First Tornado Photo
Tornadoes have threatened lives on the Great Plains for centuries, but until the late 1800s most Americans had never actually seen one. That changed on April 26, 1884, when unique circumstances allowed a farmer in Anderson County, Kansas, to capture the first known photograph of a tornado.
For three days that spring, the United States Signal Corps (precursor to the National Weather Service) observed a massive storm cell moving into Kansas from Colorado. At 5:30 p.m. on April 26, residents of Garnett witnessed a long rope-like funnel descend from the western sky near the tiny hamlet of Westphalia. For roughly 30 minutes it moved on a northeasterly path. The tornado’s slow progress allowed local fruit farmer and amateur photographer A.A. Adams time to assemble his cumbersome box camera and capture this singular image. Positioned near the United Presbyterian Church in Garnett, Adams was standing just 14 miles from the cyclone.
Meteorology was still in its infancy in the 1880s. The Signal Corp could measure weather anomalies through the use of field stations, but could not forecast. As a result, early settlers had no warning. Tornadoes primarily afflict the Plains states of North America, and historically the only images of them were drawings by eyewitnesses. Even today, tornadoes remain elusive and random, and are typically measured by the damage they leave behind. Photographic evidence provided experts with valuable insight and proved infinitely fascinating to a general public more accustomed to legend than science.
The day after the storm, a newspaper reporter from the Anderson County Republican rode out on horseback to assess the damage. Though several residents reported having heard the sound of a locomotive (often associated with tornadoes), the storm traveled roughly nine miles through open prairie and caused little damage. The only injury was to a man who was tossed several feet along with his lumber wagon.
Adams was well aware of the value of his image. Born on a Virginia farm, he arrived in Kansas in 1857. Following a short stint in the Civil War, he settled in Lawrence, Kansas, where he established a photography studio. He sold the studio in 1867 and moved to Anderson County. Following the 1884 storm, Adams attempted to exploit his rare image by selling souvenir cabinet cards and stereographs. Unfortunately, a more dramatic photograph of a tornado that struck South Dakota four months later soon overshadowed his work. Now thought to have been altered, the South Dakota photograph depicted three cyclones and achieved more notoriety because the storm caused fatalities. For decades, the South Dakota image was popularly considered to be the first photographed tornado.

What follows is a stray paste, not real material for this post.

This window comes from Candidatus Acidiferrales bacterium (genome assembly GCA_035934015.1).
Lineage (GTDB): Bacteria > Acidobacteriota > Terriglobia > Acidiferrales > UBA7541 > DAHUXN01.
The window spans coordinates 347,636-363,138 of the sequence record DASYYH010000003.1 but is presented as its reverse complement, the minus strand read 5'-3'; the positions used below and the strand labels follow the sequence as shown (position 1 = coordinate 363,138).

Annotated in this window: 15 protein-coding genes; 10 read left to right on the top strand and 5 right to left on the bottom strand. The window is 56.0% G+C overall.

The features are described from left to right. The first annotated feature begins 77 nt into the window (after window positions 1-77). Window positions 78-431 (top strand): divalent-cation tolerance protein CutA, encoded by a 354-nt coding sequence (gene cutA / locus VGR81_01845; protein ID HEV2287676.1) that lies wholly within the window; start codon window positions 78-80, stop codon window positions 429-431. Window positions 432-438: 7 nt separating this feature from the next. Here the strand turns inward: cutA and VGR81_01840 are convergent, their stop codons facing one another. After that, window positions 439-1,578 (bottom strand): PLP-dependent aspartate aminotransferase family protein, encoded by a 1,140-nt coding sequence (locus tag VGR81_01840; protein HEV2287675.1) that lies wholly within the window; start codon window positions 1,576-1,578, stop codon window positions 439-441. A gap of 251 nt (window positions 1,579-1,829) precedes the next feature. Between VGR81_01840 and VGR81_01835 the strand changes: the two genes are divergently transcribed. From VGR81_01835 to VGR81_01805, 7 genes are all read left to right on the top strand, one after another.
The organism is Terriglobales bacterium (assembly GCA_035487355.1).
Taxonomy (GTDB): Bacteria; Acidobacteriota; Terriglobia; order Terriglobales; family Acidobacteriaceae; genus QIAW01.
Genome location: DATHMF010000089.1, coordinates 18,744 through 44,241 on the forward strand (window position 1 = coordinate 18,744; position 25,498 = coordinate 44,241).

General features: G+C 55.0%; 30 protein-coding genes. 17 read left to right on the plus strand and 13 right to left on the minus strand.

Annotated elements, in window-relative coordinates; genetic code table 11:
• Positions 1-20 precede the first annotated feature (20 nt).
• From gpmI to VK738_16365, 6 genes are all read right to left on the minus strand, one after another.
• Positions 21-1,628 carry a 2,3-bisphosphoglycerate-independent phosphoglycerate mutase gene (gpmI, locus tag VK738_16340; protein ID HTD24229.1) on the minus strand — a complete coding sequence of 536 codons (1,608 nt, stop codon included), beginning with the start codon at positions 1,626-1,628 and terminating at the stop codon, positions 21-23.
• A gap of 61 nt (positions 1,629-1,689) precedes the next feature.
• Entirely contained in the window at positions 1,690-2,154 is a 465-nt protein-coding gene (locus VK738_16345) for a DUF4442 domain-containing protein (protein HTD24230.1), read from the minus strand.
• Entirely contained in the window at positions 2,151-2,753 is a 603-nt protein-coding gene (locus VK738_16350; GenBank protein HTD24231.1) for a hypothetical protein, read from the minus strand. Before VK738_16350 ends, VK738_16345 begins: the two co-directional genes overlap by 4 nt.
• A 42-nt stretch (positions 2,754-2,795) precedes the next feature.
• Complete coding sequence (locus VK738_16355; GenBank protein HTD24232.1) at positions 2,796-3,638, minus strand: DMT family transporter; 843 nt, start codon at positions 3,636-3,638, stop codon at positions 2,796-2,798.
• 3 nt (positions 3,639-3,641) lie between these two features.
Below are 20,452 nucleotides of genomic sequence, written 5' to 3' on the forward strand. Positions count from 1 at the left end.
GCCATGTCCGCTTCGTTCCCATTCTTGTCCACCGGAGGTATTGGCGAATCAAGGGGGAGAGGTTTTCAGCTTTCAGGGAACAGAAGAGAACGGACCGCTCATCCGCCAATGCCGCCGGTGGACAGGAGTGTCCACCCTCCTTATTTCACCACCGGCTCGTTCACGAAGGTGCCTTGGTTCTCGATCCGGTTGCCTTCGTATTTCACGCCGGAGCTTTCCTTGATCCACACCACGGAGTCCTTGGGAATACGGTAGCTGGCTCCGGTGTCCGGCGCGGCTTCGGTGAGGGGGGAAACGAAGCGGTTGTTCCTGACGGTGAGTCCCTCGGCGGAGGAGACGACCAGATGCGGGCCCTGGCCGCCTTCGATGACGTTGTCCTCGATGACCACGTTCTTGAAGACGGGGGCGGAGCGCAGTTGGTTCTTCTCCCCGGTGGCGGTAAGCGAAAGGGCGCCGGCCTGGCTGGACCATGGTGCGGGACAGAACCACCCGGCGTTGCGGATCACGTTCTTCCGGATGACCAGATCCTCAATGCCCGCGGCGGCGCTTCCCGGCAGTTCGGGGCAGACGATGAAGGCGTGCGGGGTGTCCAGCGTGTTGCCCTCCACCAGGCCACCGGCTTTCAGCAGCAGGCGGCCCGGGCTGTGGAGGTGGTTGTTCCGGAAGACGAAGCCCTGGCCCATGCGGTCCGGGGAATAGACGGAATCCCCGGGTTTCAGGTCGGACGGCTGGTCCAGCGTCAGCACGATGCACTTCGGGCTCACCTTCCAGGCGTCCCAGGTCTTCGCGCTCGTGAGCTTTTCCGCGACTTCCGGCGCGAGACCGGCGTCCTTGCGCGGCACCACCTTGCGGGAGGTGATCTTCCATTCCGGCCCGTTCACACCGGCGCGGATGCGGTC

Modern meteorologists consider Adam’s April 26th photograph to indeed be the first image, corroborated by Signal Corps weather maps and a newspaper account containing a physical description of the storm. The cabinet card bears Adams’ mark and the nearby church can be seen along the right edge. The stereograph is cropped more tightly on the twister and also was probably produced by Adams for resale. Today, both images are held in the Library & Archives collection at the Kansas Historical Society. View Adam's tornado images on Kansas Memory.
Entry: First Tornado Photo
Author: Kansas Historical Society
Author information: The Kansas Historical Society is a state agency charged with actively safeguarding and sharing the state's history.
Date Created: July 2011
Date Modified: December 2014
The author of this article is solely responsible for its content.